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Using the recent trend in literary scholarship that theorizes literature in terms of globalization, cosmopolitanism, and dialectic transnational identities, I examine gender and sexual ideology in Mohsin Hamid’s 2007 novel The Reluctant Fundamentalist, a post-9/11 text that explores the intricacies of community and terror. Specifically, I argue that the novel articulates a particularly gendered vision of spatial, social, and political (im)mobility through the narrator’s desires, especially as demonstrated through his romantic interest, and masculine anxieties expressed through his response to American imperialism. The narrator’s view of the United States is inexorably tied to his projection of convoluted desire, and he conflates impotence with frustration at being unable to respond to growing American militaristic power. We as readers wish to identify with a protagonist whose story we slowly learn is largely articulated in terms of his sexual desire and denial: we at first empathize with his desire but then, when discovering its projection is problematic, simultaneously wish to reject it. The interplay of the microcosm of an individual’s failed romantic relationship and the macrocosm of countries at conflict mimics the mobility and liminality of conflicting ideologies. Full article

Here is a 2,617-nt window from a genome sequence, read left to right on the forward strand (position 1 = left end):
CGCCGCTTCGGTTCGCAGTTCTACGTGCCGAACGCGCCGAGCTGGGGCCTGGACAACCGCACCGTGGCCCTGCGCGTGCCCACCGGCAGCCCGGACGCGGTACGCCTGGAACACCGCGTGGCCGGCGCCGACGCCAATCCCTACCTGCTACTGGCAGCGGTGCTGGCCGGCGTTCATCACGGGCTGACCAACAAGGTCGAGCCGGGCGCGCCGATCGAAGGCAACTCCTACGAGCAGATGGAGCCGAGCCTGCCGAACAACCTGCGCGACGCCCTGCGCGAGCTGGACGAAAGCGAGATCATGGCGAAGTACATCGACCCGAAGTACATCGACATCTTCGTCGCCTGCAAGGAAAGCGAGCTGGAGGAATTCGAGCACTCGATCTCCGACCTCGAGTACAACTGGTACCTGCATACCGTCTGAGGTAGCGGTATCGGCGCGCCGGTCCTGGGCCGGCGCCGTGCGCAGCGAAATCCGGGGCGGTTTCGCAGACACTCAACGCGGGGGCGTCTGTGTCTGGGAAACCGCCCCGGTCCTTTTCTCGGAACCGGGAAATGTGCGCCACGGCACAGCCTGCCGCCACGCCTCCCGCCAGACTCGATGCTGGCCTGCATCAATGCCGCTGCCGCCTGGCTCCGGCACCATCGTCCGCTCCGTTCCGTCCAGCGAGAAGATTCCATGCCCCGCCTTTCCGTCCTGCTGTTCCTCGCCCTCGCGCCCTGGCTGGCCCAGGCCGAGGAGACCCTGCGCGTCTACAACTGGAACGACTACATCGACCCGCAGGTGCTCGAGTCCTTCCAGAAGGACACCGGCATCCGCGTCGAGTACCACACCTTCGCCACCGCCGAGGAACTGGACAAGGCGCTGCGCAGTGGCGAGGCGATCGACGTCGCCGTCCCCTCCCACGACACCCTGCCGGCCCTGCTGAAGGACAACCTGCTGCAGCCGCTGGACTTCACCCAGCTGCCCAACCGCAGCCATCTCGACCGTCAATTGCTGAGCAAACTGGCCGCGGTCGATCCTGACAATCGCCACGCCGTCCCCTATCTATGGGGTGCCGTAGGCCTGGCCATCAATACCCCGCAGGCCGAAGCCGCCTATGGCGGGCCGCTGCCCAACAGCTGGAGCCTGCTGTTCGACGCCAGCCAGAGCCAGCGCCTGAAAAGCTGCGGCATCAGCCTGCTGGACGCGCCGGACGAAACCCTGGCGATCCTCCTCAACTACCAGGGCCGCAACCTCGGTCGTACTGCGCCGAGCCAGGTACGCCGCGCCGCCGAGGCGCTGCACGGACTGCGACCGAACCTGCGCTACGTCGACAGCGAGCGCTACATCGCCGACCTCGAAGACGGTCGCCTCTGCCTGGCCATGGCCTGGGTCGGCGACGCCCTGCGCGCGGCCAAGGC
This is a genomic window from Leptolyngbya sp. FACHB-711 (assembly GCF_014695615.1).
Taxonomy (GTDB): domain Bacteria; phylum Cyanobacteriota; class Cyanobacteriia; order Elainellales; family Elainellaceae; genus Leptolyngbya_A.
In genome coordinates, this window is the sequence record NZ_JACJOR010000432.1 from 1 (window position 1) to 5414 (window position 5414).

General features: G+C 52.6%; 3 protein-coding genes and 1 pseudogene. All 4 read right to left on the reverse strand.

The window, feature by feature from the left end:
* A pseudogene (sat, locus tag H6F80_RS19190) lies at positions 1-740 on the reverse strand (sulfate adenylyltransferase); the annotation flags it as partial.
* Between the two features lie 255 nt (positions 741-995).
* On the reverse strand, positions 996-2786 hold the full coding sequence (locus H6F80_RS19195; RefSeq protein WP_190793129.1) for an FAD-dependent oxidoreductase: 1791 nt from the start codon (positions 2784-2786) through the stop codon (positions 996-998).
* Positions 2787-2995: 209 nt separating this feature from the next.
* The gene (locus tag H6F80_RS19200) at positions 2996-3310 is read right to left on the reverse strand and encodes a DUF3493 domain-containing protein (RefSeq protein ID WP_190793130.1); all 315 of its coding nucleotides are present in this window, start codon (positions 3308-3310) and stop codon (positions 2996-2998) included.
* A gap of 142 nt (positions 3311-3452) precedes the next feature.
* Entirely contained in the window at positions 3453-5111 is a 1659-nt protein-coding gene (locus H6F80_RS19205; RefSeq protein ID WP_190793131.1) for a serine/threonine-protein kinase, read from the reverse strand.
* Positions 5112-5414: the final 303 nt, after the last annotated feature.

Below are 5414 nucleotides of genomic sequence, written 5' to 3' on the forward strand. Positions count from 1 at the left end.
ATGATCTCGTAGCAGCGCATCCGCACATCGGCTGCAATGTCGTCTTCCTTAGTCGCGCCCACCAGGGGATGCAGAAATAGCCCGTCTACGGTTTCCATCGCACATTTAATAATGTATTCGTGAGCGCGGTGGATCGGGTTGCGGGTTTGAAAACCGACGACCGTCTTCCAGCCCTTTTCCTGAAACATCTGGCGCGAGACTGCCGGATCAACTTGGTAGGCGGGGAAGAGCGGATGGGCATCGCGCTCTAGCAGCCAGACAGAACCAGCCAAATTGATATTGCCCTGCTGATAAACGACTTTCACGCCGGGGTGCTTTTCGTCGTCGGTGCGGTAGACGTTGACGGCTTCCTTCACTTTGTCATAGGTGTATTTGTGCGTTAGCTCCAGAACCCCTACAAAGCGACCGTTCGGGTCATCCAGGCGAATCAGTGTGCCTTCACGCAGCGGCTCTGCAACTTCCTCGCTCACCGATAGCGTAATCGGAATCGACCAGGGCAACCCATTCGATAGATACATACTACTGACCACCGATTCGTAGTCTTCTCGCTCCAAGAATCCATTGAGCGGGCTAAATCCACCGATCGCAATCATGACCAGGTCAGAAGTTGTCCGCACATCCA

Open AccessArticle Into the Texan Sunset: Metanostalgia, Retro-, and Introspection in Lars Gustafsson’s “Where the Alphabet Has Two Hundred Letters”
Humanities 2018, 7(4), 103; https://doi.org/10.3390/h7040103
Received: 14 September 2018 / Revised: 14 October 2018 / Accepted: 18 October 2018 / Published: 22 October 2018
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Abstract
If restorative nostalgia concentrates on national past and future and reflective nostalgia on individual memory (Boym 2001), Lars Gustafsson’s “Where the Alphabet Has Two Hundred Letters” does neither. This article argues that Gustafsson’s treatment of the past landscape is metanostalgic, in the